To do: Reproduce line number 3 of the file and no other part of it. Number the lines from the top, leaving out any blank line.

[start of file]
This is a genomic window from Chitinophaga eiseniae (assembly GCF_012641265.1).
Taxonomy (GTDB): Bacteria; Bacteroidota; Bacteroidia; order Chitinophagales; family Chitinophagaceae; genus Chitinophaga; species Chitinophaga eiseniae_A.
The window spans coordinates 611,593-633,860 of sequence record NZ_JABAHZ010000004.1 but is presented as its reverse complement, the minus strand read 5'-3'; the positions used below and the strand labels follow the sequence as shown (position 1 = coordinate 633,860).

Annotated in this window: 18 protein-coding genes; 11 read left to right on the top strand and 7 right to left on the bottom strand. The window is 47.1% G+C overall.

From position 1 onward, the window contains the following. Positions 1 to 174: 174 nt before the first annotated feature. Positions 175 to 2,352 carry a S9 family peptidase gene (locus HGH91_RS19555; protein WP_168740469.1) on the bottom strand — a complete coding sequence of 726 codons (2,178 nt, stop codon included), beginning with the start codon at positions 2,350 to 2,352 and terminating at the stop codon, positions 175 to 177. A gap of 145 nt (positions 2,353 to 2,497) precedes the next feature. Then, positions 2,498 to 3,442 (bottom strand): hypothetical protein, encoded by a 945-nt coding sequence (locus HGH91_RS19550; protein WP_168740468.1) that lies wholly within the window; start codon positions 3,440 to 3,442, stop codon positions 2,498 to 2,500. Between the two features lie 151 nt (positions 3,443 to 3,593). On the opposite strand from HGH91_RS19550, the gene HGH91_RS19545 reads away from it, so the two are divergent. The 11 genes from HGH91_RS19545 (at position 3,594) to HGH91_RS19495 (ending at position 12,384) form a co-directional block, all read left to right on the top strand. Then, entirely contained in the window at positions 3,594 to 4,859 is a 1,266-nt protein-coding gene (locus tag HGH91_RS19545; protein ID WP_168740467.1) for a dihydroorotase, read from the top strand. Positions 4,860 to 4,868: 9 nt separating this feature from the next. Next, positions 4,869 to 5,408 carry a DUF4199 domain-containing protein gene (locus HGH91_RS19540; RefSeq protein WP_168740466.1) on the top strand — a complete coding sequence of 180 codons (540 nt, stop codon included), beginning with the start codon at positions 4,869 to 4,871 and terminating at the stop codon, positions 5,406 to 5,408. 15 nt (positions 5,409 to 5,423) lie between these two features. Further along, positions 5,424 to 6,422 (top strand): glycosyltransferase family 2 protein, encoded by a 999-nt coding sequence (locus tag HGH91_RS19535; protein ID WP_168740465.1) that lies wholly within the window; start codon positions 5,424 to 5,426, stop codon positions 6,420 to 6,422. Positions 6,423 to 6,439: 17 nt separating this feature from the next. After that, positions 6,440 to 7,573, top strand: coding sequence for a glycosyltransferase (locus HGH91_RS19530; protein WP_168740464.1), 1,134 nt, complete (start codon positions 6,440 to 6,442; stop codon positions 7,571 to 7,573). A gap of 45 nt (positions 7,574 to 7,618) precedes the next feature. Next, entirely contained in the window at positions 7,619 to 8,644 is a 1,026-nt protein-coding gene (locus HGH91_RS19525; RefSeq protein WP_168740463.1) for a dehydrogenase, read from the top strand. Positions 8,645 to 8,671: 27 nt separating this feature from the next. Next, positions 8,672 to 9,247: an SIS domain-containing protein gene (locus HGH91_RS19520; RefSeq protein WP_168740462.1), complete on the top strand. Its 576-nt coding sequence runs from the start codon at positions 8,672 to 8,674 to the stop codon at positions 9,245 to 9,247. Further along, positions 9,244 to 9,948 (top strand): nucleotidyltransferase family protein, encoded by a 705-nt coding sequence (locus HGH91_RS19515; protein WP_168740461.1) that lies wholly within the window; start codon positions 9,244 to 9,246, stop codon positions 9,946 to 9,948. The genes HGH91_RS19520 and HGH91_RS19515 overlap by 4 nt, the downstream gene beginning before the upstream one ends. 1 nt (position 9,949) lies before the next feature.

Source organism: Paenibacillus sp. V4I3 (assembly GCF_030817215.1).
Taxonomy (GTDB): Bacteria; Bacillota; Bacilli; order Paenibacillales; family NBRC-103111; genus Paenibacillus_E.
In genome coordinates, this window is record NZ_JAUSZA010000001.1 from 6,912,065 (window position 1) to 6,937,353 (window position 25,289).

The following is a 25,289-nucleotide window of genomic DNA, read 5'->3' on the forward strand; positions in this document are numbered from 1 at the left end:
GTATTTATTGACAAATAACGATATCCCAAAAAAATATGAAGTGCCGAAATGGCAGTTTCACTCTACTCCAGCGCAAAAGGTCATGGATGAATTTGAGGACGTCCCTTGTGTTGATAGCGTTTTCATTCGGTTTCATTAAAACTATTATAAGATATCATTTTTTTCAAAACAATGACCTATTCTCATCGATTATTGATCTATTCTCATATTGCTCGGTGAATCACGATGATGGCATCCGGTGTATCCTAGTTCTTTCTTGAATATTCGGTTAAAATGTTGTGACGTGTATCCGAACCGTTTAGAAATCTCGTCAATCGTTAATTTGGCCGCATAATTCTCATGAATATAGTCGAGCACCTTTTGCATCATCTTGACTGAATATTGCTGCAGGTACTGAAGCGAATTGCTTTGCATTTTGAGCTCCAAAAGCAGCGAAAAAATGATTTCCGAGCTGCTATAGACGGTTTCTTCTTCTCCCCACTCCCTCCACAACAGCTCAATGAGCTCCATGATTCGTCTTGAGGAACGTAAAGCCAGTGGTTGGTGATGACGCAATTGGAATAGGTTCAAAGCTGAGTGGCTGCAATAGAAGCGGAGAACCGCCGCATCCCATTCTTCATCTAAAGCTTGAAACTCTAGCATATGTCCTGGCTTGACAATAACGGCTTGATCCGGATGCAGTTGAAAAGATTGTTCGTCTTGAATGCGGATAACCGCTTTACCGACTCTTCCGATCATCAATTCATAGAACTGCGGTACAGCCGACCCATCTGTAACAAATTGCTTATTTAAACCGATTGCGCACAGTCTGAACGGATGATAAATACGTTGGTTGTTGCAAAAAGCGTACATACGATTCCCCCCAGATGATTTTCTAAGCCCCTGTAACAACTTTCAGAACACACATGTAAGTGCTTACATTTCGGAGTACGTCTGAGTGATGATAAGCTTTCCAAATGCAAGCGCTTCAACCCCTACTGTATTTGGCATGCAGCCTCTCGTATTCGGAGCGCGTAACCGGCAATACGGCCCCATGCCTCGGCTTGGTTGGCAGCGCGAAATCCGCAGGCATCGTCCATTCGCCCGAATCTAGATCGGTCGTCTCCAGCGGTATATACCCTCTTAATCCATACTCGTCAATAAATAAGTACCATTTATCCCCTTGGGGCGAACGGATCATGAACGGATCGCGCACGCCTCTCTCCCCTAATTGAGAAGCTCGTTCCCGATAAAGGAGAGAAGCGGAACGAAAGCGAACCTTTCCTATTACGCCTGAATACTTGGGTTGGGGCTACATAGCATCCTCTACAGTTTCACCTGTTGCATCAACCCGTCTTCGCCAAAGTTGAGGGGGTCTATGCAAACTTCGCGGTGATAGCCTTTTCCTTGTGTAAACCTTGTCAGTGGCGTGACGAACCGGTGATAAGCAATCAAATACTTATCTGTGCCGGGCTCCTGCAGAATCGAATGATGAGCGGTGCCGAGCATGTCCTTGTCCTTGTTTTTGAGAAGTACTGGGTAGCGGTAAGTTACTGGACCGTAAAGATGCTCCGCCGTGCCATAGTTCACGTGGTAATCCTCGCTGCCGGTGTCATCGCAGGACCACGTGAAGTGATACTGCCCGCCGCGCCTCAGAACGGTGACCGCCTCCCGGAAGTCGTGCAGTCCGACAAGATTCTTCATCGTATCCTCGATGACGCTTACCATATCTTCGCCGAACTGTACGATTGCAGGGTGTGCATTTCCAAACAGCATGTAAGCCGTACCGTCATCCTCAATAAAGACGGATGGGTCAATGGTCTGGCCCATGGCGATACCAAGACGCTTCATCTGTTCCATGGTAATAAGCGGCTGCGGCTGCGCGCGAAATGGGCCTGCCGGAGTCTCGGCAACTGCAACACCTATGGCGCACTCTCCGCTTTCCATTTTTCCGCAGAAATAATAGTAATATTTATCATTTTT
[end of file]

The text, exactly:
The window spans coordinates 611,593-633,860 of sequence record NZ_JABAHZ010000004.1 but is presented as its reverse complement, the minus strand read 5'-3'; the positions used below and the strand labels follow the sequence as shown (position 1 = coordinate 633,860).